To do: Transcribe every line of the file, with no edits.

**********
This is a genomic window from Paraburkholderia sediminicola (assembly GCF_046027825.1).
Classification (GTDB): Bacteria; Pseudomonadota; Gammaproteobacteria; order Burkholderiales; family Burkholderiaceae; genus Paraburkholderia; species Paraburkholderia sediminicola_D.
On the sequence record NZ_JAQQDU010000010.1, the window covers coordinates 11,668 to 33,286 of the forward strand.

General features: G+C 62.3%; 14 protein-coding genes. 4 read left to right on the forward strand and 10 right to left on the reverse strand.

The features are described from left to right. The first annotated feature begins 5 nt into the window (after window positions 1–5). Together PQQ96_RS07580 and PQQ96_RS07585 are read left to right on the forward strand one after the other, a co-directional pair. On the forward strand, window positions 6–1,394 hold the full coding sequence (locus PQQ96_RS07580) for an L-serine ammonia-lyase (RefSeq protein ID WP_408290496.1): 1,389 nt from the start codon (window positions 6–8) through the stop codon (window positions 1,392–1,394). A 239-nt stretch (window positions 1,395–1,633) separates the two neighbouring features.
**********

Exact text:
This is a genomic window from Paraburkholderia sediminicola (assembly GCF_046027825.1).
Classification (GTDB): Bacteria; Pseudomonadota; Gammaproteobacteria; order Burkholderiales; family Burkholderiaceae; genus Paraburkholderia; species Paraburkholderia sediminicola_D.
On the sequence record NZ_JAQQDU010000010.1, the window covers coordinates 11,668 to 33,286 of the forward strand.

General features: G+C 62.3%; 14 protein-coding genes. 4 read left to right on the forward strand and 10 right to left on the reverse strand.

The features are described from left to right. The first annotated feature begins 5 nt into the window (after window positions 1–5). Together PQQ96_RS07580 and PQQ96_RS07585 are read left to right on the forward strand one after the other, a co-directional pair. On the forward strand, window positions 6–1,394 hold the full coding sequence (locus PQQ96_RS07580) for an L-serine ammonia-lyase (RefSeq protein ID WP_408290496.1): 1,389 nt from the start codon (window positions 6–8) through the stop codon (window positions 1,392–1,394). A 239-nt stretch (window positions 1,395–1,633) separates the two neighbouring features.